Department of Physical Therapy, Youngsan University
BACKGROUND: Many practitioners recommend step-up and step-down exercises. However, decreased stability of the hip joint and imbalanced muscle activities can alter the biomechanics during these movements. OBJECTIVE: This study investigated muscle imbalance between medial and lateral muscle components and between proximal and distal muscle components by expressing the proportions of muscle activation in the step-up and step-down positions. METHODS: Nineteen subjects participated. Activities of the vastus medialis oblique, vastus lateralis, semitendinosus, biceps femoris, adductor, gluteus medius, and gluteus maximus were assessed. RESULTS: The semitendinosus–biceps femoris ratio was higher in the step-down position than in the step-up position. The adductor–gluteus medius, adductor–vastus lateralis, an adductor–biceps ratios were higher in the step-up position than in the step-down position. The gluteus maximus–biceps ratio was greater in the step-down position than in the step-up position. CONCLUSIONS: Muscle activation in the medial hamstring is greater in the step-down position; in the adductor, muscle activation is greater in the step-up position. The step-down position is more appropriate for those with proximal weakness, which can promote muscle activation in the gluteus maximus while maintaining biceps femoris activation. Key words: muscle balance, hip muscle activities, step-up, step-down
Prof. Czamara is an author and coauthor of 59 scientific articles. Since 2012 he has been an Associate Professor at College of Physiotherapy in Wroclaw, Poland. Prof. Czamara is a specialist in physiotherapy and runs his private practice as an physiotherapist. Since 1997 professor has been managing the Rehabilitation Centre in Wroclaw. He founded the College of Physiotherapy in Wroclaw where he has been an academic teacher since 1999. Since 2010 prof. Czamara has been the President of College of Physiotherapy located in Wroclaw. Email: [email protected]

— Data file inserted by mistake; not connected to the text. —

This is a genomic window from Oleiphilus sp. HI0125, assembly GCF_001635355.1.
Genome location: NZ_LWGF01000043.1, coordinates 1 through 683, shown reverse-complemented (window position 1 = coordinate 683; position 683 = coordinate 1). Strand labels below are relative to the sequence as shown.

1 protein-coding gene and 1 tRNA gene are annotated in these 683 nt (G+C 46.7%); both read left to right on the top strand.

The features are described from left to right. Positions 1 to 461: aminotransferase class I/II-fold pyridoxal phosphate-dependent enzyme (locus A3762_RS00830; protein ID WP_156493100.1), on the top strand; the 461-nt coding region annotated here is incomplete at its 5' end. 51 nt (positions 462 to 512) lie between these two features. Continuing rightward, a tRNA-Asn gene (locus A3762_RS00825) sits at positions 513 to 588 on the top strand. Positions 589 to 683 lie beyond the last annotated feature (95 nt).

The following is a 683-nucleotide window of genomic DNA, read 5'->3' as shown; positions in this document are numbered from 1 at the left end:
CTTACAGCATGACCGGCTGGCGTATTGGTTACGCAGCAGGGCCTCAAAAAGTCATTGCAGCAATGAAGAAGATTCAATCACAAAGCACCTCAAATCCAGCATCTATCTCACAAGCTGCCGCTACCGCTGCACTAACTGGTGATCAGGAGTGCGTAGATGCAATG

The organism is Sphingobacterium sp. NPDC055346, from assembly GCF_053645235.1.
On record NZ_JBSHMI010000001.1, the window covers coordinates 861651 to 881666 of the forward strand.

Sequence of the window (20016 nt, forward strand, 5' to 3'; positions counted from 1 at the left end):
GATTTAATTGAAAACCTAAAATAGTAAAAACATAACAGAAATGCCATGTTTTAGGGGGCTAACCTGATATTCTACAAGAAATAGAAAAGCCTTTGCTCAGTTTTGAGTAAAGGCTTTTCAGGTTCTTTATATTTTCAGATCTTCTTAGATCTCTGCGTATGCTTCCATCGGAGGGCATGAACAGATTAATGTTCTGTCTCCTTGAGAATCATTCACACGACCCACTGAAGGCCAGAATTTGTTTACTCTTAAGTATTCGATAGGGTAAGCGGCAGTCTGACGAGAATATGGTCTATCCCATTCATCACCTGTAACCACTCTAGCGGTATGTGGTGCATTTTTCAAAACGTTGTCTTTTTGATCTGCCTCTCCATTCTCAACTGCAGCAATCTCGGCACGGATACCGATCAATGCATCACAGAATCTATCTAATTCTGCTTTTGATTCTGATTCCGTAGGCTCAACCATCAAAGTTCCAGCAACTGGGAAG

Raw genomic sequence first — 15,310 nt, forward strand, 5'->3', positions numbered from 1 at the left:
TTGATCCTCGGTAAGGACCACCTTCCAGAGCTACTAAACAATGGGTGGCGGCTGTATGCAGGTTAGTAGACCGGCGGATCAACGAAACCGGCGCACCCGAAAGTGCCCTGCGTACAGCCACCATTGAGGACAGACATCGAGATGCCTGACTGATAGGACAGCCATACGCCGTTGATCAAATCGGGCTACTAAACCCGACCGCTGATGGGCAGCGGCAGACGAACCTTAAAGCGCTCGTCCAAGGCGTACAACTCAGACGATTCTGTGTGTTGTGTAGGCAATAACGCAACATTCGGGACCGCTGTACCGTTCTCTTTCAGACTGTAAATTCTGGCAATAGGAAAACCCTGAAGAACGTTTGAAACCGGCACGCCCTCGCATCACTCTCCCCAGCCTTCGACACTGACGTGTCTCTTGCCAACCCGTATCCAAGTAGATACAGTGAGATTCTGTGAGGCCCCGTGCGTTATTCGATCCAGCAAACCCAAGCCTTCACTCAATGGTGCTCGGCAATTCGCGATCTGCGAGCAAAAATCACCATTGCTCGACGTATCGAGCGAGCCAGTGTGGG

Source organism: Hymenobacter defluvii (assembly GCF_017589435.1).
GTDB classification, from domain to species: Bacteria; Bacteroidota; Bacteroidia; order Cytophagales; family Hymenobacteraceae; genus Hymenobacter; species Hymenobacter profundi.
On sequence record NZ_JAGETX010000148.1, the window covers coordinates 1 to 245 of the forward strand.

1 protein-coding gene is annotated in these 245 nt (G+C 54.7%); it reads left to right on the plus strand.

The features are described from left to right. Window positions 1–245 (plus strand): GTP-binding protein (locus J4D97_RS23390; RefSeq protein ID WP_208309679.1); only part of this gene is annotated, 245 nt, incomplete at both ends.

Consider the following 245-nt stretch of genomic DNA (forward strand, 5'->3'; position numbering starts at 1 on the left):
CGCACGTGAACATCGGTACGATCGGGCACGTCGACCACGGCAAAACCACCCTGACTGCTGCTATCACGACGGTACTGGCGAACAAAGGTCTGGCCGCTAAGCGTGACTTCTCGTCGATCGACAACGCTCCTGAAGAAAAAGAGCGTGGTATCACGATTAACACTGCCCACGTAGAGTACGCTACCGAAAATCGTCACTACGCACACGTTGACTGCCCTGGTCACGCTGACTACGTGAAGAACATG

Statement of the Problem: The efficiency of walking is often the focus of therapeutic interventions for patients with cerebral palsy (CP) as its decrease has been shown to be predictive of reduced capacity for activity, participation and social interaction. To date, there are some general findings about the effect of Nordic Walking (NW) training, however none of them advocate to patients with CP. The aim of the study was to assess the effect of a NW training on a march on a treadmill ergospirometry parameters and a heart rate in a patient with CP. Methodology: The studied patient was a 16 years old male with spastic diplegia, with neurological signs in both lower limbs, but without functional involvement of upper limbs and no mental retardations. Five times a week for 12 weeks, the patient performed 40-minutes long NW training. The training was being monitored using application installed on a smartphone and saved on the user account, to which access was allowed to the researchers. The patient underwent the ergospirometry test using the MetaLyzer 3B-R3 device. The measurement was performed twice: before (PRE training) and after (POST training) the 12-week long training. The obtained values of walking time, maximal walking speed, Maximal Oxygen Consumption; Oxygen Consumption normalized to patient’s body mass; Carbon Dioxide Production, Pulmonary Ventilation, and a maximal heart rate were analyzed. The differences in studied parameters between the first and the second measurement were expressed in percenters (%). Findings: The intra-measurement comparison revealed an improvement of studied parameters (Table 1). Conclusions: The applied 12-week long NW training improved ergospirometry parameters with HR max remaining on the same level as an effect of positive adaptation to an exercise with higher load. The increase of walking efficiency after application of a NW training in CP patients should be studied on a larger sample.